Previous Post
This Egyptian Designer Creates Beautiful Products with Old and Most Unusual Items
Next Post
This Egyptian Instagram Account Unearths Rare Photos of Golden-Era Arab Stars

Cairo University Trial Tests Botox as Erectile Dysfunction Treatment

Would you prick your prick to prick a chick?

What comes to mind when you hear botox is treating crow’s feet or forehead lines, but researchers in Egypt are now using it to help treat erectile dysfunction (ED).

A new trial is being conducted at Cairo University in which botulinum toxin is injected into the base of the penis of men with ED, relaxing the muscles and increasing the blood flow to the area.

Following animal experiments and a pilot study on 24 men, it has been found that the injections increase blood flow by 50 percent.

Complete ED affects about five percent of 40+ year-olds, with the number further rising to about 15 percent for men aged 70 and older. Mild to moderate ED affects approximately 10 percent more for every passing decade of their lives (i.e. 50 percent of men in their 50s, 60 percent of men in their 60s) according to UW Health.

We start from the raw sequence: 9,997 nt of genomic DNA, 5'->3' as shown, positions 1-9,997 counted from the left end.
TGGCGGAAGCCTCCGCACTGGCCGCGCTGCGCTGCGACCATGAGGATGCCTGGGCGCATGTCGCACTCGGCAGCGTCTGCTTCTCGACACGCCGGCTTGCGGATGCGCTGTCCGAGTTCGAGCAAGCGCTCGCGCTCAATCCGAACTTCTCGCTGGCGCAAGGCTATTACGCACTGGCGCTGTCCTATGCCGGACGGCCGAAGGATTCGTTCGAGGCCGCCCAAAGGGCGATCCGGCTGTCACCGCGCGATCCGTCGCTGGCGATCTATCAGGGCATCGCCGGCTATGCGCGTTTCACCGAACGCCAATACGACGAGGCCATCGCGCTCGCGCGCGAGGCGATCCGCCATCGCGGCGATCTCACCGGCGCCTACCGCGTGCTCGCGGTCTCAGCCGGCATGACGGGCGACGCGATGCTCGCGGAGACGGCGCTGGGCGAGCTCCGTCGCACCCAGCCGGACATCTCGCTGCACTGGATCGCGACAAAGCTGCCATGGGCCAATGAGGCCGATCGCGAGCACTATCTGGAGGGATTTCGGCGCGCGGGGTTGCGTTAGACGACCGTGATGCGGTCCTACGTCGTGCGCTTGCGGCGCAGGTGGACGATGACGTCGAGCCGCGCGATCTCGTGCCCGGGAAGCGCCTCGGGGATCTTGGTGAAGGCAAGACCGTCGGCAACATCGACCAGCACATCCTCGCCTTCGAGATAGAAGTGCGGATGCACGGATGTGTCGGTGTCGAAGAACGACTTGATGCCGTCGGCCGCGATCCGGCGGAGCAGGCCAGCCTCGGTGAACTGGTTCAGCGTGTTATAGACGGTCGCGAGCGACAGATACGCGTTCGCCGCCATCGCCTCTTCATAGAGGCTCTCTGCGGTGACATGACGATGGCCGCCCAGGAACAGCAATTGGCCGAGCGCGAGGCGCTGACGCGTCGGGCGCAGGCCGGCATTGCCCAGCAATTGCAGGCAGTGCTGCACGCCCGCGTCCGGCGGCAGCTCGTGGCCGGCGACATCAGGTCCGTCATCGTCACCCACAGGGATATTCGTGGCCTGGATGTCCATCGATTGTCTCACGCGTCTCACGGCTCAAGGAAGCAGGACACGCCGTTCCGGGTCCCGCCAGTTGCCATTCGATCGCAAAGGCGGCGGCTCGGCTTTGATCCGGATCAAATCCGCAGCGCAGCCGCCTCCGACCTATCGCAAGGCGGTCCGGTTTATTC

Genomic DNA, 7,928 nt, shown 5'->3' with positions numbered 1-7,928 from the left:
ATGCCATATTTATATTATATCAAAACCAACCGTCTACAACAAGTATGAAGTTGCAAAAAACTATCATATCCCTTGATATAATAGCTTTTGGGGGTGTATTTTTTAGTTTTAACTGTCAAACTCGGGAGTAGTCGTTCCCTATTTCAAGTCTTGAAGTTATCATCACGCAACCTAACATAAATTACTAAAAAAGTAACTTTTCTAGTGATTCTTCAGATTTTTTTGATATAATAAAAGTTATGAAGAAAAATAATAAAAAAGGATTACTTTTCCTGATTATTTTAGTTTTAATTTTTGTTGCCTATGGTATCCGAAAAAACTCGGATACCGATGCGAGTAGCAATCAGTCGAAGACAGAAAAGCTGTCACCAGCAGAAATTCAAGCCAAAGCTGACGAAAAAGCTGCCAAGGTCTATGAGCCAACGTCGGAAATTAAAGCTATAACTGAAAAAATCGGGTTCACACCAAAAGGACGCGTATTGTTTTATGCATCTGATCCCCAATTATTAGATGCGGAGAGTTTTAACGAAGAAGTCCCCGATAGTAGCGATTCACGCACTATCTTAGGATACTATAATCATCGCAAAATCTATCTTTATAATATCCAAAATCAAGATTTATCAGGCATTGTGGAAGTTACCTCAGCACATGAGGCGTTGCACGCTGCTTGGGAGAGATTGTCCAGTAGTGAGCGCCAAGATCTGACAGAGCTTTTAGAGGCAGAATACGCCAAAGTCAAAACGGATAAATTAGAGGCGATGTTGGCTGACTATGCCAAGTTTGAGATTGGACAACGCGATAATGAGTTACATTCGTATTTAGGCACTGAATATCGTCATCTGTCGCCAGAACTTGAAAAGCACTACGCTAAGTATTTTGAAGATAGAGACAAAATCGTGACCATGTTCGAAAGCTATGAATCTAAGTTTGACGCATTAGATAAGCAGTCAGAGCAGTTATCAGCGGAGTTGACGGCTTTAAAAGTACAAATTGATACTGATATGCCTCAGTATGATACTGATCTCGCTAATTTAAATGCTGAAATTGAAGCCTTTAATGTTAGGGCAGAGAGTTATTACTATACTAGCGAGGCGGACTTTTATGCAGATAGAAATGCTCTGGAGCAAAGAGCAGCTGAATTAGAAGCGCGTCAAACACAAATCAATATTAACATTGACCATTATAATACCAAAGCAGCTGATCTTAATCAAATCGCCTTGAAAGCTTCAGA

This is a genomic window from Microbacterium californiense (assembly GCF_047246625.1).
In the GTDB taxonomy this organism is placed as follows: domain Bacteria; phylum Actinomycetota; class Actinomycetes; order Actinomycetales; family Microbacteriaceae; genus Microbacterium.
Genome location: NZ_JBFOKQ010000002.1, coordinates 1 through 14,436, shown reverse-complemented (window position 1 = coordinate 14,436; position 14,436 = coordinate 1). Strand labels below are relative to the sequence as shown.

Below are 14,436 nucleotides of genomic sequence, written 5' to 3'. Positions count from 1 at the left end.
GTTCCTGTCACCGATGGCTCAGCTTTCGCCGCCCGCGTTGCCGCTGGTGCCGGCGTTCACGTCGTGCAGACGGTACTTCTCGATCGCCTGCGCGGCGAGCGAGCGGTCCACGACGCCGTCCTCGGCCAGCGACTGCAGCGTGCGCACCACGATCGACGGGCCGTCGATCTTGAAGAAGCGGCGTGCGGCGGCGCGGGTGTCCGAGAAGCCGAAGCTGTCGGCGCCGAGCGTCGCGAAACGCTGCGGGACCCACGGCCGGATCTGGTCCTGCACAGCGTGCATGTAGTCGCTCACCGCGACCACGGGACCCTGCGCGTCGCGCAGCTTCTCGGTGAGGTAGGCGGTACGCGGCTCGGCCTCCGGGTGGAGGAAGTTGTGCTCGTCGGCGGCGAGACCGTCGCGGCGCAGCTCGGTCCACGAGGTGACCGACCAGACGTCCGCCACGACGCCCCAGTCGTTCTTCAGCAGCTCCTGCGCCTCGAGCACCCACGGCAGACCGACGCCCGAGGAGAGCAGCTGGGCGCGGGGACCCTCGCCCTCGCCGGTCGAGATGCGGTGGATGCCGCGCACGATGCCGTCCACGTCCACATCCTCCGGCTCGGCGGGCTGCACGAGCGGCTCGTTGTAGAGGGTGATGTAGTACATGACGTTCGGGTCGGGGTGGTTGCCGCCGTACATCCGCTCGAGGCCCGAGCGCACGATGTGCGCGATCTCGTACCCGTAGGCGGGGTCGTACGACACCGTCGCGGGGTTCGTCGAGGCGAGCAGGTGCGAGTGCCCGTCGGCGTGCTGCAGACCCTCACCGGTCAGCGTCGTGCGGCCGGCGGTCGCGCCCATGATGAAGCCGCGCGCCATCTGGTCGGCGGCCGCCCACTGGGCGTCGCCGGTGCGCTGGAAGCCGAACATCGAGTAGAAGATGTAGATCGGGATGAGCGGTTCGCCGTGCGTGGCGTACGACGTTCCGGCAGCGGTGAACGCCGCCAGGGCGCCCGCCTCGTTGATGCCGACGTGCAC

Although stress, psychological and social aspects can be factored into the causes of ED, more often than not the cause is vascular problems.  

In men with ED, the blood vessels narrow down with age or extra fatty deposits. In view of these facts, medications like Viagra or Cialis, or simply adhering to a healthier lifestyle may help combat ED. However, some men don’t respond to such treatments, and get troubling side effects like headaches and visual disturbances.

In a comment from DailyMail about Cairo University's technique, Professor Raj Persad, a consultant urologist with Bristol Urology Associates, said:

"This is an interesting use of Botox. As with its use elsewhere, side-effects may occur. There is a theoretical risk that overuse could lead to permanent dilation of blood vessels and a permanent erection."

Further clinical testing with scientific scrutiny will be necessary before adoption into clinical use. "But this therapy may well one day take its place in the range of tailored treatments for erectile dysfunction."